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Post-Holiday Merchandise Return Fraud

Returns and return fraud are a big issue—and getting bigger. In 2014, $284 billion worth of retail merchandise was returned in the United States, according to the Retail Equation. That represented a 6.2% increase over the prior year, and 2015’s numbers are expected to grow even higher. Brick-and-mortar stores report returns in the 5-10 percent range. E-commerce retailers report numbers averaging 10-15 percent, with returns of apparel running as high as 20-30 percent. The research firm IHL Group estimates that, overall, returns cost retailers 4.4 percent in revenue that is lost on items that can’t be resold or must be discarded.

Within the retail loss prevention community, when returns are mentioned, most focus on return fraud. To be sure, it is a huge issue with volume estimated at $9.1 billion, again according to The Retail Equation. When return abuse is added in, that number jumps to an estimated $15.9 billion. But, as large as these numbers are, it is estimated that return fraud and abuse only make up about 6.1 percent of returns. So 94 percent of all return transactions (equating to $245 billion) are legitimate.

Based on these estimates, the vast majority of retail consumers are honest, law-abiding citizens. But, especially during the holidays, everyone gets at least one gift that just has to go back! According to CNBC, Nordstrom, Kohl’s and Bed, Bath and Beyond get high marks for consumer friendly return policies. Some other retailers, not so much. On December 26, USA Today listed the return policies of numerous major retailers and went on to offer tips on how to make the return experience easier. It noted that one major online retailer is even accepting merchandise that was not sold on their site. Other sites were listed as willing to buy back gift cards at up to 92% of their face value.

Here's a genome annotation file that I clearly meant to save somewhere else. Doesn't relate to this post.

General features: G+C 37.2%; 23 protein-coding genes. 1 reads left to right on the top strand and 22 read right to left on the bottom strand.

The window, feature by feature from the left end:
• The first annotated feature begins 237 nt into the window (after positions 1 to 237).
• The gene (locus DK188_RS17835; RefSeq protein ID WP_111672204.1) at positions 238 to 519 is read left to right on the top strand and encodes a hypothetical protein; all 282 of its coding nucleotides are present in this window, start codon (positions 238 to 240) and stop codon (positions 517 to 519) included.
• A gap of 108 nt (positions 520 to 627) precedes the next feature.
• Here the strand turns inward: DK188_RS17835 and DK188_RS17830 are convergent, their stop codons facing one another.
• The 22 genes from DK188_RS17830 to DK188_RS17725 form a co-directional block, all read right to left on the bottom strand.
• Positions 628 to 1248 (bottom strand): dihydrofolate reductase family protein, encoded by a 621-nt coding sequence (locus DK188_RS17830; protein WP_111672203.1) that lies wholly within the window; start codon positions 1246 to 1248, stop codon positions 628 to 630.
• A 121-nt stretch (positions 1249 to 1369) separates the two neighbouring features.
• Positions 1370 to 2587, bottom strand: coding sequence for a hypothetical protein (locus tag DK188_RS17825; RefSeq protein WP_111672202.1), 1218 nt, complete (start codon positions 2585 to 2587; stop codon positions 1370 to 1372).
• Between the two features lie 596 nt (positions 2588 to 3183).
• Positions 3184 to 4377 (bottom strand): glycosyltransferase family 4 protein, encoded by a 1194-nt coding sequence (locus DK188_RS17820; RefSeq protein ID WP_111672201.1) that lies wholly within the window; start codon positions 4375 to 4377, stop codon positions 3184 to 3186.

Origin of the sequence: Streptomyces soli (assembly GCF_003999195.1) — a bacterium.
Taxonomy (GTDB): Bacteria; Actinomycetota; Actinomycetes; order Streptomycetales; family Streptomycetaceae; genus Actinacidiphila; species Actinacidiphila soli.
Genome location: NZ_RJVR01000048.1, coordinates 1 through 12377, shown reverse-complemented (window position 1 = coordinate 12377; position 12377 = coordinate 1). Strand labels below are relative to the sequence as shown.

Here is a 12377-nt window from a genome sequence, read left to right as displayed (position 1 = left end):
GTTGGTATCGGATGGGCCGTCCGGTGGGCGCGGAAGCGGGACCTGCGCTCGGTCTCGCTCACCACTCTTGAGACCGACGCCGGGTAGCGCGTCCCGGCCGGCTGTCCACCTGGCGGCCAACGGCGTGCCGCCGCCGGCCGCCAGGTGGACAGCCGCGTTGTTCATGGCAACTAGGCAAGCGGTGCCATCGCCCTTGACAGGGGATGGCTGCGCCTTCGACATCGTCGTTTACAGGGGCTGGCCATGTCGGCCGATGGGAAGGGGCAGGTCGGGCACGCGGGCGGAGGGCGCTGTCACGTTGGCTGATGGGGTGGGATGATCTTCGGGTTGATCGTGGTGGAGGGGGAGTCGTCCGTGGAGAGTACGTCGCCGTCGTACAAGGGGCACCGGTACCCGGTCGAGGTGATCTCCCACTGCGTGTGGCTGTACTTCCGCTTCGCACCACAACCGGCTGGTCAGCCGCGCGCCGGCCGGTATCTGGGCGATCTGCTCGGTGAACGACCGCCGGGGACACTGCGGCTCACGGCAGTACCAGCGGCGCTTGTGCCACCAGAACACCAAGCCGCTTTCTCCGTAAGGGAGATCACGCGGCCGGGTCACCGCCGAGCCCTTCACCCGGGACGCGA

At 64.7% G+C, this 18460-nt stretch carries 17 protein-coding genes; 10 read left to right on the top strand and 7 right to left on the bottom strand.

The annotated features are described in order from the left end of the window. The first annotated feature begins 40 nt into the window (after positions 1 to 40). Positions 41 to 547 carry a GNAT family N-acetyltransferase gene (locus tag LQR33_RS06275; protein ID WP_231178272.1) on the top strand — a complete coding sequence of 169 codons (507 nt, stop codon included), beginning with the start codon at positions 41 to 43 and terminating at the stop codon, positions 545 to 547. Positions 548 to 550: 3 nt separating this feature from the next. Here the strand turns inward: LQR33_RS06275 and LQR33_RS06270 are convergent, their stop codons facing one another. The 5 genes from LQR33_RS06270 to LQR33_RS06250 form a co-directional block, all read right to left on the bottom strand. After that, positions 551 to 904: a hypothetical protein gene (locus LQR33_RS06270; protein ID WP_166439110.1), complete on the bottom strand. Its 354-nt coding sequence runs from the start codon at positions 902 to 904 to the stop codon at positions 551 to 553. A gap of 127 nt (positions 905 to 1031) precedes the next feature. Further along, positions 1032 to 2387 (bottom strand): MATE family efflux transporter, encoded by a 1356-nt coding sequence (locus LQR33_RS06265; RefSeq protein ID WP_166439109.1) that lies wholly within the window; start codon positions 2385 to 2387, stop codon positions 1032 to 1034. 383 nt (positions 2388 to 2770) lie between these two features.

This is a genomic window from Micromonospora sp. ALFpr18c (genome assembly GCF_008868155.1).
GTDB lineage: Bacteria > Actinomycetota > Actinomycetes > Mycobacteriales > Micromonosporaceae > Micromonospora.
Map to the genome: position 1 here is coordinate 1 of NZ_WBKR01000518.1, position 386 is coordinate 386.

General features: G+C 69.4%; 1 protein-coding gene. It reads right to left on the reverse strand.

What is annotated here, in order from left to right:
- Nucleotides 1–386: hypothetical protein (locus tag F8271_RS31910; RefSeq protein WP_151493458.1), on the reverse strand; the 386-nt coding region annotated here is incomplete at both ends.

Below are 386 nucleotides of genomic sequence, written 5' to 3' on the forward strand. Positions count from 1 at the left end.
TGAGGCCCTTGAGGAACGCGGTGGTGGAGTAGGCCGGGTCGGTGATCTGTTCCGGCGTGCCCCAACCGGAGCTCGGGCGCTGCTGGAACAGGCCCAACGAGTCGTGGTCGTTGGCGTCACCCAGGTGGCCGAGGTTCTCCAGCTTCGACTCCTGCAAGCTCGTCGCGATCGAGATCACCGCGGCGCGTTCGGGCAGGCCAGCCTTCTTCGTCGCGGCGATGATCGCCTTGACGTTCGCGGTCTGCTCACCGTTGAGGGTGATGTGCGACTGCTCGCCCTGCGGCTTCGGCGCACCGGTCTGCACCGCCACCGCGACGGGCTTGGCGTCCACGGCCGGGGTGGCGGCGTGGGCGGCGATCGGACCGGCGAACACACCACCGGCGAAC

- Digital Partner -

If you have to take merchandise back to the store, however, USA Today suggests leaving the merchandise in its original packaging, keep tags in place if possible and try to obtain an original receipt or gift receipt. Also, bring ID, as many major retailers are now requiring it to aid in the battle against return fraud.

When all else fails, you can always re-gift. But be careful. This one can get embarrassing if you get exposed. There are re-gifting guidelines to help prevent this from happening:
• Don’t re-gift to someone in your social circle.
• Make sure the packaging is original and pristine.
• Don’t re-gift something “old” that has been sitting around the house.
• Don’t re-gift anything overly unique or homemade.
• If it’s really ugly, don’t re-gift it. Donate it.

It’s true that return fraud is a serious problem for the retail industry and thus a needed focus for retail loss prevention. However, it’s good to know that the vast majority of returns are legitimate transactions. It’s true that they can affect profits, but with the right controls, policies and attitude, they can go a long way in creating loyal and valued customers.

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